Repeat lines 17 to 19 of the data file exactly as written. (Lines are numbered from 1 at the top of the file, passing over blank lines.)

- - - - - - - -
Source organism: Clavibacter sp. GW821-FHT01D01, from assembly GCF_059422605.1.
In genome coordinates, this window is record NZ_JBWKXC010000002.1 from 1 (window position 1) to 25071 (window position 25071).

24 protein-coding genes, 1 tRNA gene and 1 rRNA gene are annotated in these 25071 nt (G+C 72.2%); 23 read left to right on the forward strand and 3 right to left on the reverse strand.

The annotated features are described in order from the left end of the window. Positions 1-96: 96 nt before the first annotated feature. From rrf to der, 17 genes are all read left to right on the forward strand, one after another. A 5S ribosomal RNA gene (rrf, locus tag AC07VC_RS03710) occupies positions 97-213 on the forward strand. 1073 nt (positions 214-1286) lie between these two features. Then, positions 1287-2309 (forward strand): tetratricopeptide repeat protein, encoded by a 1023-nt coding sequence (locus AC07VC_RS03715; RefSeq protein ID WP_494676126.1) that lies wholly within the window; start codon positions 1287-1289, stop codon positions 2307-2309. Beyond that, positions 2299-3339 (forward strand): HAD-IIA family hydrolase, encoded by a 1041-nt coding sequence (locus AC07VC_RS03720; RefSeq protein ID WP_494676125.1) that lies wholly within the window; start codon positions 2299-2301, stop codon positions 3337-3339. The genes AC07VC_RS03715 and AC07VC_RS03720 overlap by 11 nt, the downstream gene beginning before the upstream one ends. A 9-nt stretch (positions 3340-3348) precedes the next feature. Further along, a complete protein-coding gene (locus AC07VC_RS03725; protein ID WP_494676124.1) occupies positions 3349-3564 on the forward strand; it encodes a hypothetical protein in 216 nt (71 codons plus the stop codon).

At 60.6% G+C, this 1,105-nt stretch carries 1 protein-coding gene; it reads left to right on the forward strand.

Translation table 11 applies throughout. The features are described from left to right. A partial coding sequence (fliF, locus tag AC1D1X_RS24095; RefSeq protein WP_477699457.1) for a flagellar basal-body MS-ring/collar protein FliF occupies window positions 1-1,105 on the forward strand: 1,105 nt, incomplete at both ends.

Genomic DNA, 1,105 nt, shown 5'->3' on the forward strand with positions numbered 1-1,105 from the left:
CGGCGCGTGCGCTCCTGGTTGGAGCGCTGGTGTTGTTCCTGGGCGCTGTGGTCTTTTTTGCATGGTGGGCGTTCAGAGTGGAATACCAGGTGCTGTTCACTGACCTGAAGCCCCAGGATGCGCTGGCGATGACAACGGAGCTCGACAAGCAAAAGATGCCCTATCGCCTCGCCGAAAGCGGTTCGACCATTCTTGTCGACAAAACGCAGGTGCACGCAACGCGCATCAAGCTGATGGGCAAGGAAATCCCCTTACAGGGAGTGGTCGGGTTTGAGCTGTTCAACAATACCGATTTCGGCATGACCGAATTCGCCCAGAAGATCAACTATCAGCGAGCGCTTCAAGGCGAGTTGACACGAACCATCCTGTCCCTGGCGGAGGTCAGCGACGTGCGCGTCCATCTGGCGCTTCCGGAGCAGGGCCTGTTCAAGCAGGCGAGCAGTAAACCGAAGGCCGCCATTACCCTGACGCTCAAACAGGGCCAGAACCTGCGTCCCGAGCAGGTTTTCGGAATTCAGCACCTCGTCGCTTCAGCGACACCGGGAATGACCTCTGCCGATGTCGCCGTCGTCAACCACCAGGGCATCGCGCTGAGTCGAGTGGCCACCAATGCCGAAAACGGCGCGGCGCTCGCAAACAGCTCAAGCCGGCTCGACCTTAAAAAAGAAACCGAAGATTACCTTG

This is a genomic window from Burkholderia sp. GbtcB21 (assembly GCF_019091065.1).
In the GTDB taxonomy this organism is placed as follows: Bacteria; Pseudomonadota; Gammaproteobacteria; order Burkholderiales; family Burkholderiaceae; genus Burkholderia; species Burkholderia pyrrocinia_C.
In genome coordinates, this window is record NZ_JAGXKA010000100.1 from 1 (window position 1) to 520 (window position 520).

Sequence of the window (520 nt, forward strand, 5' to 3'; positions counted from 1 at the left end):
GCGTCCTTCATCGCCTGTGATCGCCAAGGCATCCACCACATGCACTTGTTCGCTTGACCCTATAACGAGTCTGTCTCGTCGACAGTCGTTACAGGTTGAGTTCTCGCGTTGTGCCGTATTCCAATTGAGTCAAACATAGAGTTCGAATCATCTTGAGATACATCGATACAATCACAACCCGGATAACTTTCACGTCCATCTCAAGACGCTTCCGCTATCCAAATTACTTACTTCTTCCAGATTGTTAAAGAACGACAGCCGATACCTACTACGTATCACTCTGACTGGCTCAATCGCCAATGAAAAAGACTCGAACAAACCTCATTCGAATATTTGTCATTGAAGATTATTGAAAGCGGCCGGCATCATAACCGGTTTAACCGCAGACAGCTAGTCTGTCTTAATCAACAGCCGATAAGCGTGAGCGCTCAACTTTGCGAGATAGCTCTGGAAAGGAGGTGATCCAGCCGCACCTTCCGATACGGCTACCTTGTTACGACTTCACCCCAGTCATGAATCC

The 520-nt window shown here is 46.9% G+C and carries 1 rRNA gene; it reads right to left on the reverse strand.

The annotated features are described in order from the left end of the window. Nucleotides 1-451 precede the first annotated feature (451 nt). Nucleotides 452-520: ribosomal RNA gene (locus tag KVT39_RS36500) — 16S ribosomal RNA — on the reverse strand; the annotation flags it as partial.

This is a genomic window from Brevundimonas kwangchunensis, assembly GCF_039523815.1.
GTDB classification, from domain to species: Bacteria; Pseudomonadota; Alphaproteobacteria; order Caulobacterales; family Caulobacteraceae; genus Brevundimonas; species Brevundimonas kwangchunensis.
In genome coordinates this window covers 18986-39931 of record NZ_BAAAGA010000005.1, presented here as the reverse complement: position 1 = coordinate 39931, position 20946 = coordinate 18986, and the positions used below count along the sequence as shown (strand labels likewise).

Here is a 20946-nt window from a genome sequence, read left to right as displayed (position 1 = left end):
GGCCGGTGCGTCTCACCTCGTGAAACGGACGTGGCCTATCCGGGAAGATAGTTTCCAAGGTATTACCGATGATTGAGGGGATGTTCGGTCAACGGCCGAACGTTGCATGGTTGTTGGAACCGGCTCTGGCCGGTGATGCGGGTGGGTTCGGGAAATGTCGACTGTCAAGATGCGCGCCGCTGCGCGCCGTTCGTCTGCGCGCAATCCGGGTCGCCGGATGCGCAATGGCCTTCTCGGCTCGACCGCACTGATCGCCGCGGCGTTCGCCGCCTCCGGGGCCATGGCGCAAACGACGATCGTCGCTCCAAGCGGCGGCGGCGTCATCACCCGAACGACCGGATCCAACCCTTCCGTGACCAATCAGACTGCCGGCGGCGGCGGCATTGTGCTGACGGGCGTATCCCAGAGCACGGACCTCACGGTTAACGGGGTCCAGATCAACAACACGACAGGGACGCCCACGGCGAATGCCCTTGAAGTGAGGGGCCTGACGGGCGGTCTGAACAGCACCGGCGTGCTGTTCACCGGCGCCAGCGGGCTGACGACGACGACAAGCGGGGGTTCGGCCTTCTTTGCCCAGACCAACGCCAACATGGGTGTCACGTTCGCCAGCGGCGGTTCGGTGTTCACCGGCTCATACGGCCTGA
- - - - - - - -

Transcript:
GTDB classification, from domain to species: Bacteria; Pseudomonadota; Alphaproteobacteria; order Caulobacterales; family Caulobacteraceae; genus Brevundimonas; species Brevundimonas kwangchunensis.
In genome coordinates this window covers 18986-39931 of record NZ_BAAAGA010000005.1, presented here as the reverse complement: position 1 = coordinate 39931, position 20946 = coordinate 18986, and the positions used below count along the sequence as shown (strand labels likewise).

Here is a 20946-nt window from a genome sequence, read left to right as displayed (position 1 = left end):